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Dole contests OSHA violations, $82K in penalties at Springfield plant


Dole Fresh Vegetables Inc. is contesting safety violations and fines connected with its Springfield plant filed by the Occupational Safety and Health Administration, according to an OSHA inspection report.

Few details were immediately available about the nature of the alleged violations because Dole has contested them, according to information from the agency. An inspection was opened in late August at Dole’s Springfield facility at 600 Benjamin Drive, according to the inspection report.

The inspection documents show two apparent violations.

MORE: Springfield Dole inspections showed no issues before listeria outbreak

A citation for what was labeled as a serious violation for the alleged “control of hazardous energy (lockout/tagout)” was filed in early October, and the company was issued a penalty for $12,675.

Another citation labeled a repeat violation for alleged “mechanical power-transmission apparatus” was filed by OSHA the same day with a $69,713 penalty, for a total $82,388 in penalties, according to OSHA documents.

The federal agency declined to provide further details about the violations because Dole has contested them. The Springfield News-Sun has filed a Freedom of Information Act request for more information but OSHA hasn’t responded yet.

Dole officials declined to comment.

RELATED: Lawsuit filed against Dole in outbreak linked to Springfield

The federal agency has this note on the top of the inspection form: “The following inspection has not been indicated as closed. Please be aware that the information shown may change, e.g. violations may be added or deleted.”

In a separate case, Dole voluntarily recalled pre-packaged salads and closed the Springfield plant for four months in 2016 after a Food and Drug Administration and Centers for Disease Control and Prevention investigation linked the site to a suspected outbreak of listeria.

Dole Food Company Inc., parent company of Dole Fresh Vegetables, said in a Securities and Exchange Commission filing earlier this year that it has received notice of several claims of illnesses and two deaths potentially relating to the outbreak.

In that filing for an initial public offering for Dole Food Company Inc., the company said it had been served with a subpoena in April last year from the U.S. Department of Justice seeking information for an investigation of the listeria outbreak at the Springfield site.

READ MORE: More illnesses linked to Springfield Dole plant update

“Even if a product liability claim is unsuccessful or is not fully pursued, the negative publicity surrounding any assertion that our products caused illness or injury could adversely affect our reputation with existing and potential customers and our corporate and brand image,” Dole Food Company said in the SEC filing. “Moreover, claims or liabilities of this sort might not be covered by our insurance or by any rights of indemnity or contribution that we may have against others.”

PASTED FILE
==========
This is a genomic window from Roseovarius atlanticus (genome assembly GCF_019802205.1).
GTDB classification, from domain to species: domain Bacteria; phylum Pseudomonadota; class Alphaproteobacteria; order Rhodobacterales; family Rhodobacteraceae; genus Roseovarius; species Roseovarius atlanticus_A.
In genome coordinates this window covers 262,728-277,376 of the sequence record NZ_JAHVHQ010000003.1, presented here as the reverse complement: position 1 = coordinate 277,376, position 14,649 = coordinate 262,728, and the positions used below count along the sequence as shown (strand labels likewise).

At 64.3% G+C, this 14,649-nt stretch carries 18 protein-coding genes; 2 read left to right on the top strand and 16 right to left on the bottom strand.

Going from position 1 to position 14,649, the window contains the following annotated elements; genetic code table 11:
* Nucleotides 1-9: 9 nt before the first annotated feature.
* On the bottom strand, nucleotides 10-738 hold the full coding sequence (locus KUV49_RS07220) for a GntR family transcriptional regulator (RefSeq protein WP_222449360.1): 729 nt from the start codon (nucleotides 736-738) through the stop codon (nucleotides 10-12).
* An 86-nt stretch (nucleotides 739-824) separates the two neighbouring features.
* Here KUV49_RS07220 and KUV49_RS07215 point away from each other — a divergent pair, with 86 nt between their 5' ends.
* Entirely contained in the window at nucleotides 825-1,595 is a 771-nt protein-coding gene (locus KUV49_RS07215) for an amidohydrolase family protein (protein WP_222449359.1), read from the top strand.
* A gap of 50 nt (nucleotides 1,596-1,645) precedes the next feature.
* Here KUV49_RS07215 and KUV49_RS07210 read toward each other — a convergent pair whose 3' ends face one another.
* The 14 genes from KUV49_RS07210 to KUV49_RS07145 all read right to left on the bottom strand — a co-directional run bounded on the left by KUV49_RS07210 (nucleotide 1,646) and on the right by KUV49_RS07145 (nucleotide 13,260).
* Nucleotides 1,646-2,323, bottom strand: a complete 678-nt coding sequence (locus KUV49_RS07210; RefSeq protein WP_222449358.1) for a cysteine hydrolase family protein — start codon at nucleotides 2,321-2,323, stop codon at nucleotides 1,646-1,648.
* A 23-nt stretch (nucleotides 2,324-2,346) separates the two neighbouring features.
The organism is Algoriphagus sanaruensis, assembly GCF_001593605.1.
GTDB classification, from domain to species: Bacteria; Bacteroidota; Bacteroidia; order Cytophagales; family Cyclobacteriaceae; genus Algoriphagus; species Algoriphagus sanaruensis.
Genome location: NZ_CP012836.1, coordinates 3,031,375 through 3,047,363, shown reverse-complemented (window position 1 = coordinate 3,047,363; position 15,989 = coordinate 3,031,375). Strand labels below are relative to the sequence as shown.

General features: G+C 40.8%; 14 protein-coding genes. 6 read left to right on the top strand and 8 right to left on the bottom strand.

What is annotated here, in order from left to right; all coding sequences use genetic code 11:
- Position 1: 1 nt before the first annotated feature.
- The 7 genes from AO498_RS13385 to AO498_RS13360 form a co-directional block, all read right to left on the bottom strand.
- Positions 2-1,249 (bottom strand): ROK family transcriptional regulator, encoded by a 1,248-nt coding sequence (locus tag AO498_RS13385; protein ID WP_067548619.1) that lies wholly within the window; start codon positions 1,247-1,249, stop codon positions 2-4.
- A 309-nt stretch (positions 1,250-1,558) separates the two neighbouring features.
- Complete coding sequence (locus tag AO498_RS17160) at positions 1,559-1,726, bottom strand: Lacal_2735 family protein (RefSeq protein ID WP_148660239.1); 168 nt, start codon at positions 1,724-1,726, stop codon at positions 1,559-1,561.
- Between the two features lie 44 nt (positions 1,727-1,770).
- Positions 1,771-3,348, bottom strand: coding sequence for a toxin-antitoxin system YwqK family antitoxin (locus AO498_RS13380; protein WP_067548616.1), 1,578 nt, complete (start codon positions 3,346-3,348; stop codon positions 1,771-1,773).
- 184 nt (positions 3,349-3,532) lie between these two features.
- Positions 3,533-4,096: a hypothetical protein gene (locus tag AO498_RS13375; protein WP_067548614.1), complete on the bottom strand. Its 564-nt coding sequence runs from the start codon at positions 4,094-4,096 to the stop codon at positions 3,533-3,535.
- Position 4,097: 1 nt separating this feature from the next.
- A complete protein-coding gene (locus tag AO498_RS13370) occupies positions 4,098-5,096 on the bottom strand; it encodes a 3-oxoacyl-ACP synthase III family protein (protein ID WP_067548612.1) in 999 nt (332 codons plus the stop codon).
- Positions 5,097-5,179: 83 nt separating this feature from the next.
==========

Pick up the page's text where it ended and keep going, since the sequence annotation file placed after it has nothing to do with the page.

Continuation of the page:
No further details about a Department of Justice investigation were available this week.

MORE BUSINESS NEWS: Congresswoman wants to close Dole Springfield plant after outbreak

“As a matter of policy, the Department of Justice does not confirm, deny or otherwise comment on the existence or nonexistence of investigations,” spokeswoman Lauren Ehrsam said.

An affiliate of Dole purchased a nearly $550,000, 28-acre property near its plant along Titus Road earlier this spring. Local officials said the company needed the property in case of future expansion.

Dole has more than 700 employees at its processing plant in Springfield, which was built in 1998 and packages salad found in grocery stores across the country. The company recently completed a $9 million expansion to add three new packaging lines and one processing line.

In the SEC filing, Dole Food Company touts its food safety practices and says it continuously looks for ways to strengthen its food safety and agricultural practices.

“We routinely evaluate processing innovations and have installed proprietary produce wash technology in each of our salad manufacturing plants,” the filing says. “We have also implemented a sanitation program, which leverages the most recent advancements in cleaning chemistry, an industry-leading program for environmental surveillance and the latest technology for trending environmental testing results within a produce processing environment.”

Earlier this year, the Springfield News-Sun reported Dole had reached settlements in two separate civil lawsuits related to the outbreak, although the terms of those agreements weren’t disclosed. The two cases involved one woman from Warren County and a separate woman from Franklin County.

Dole denied the allegations in both cases, according to court records.



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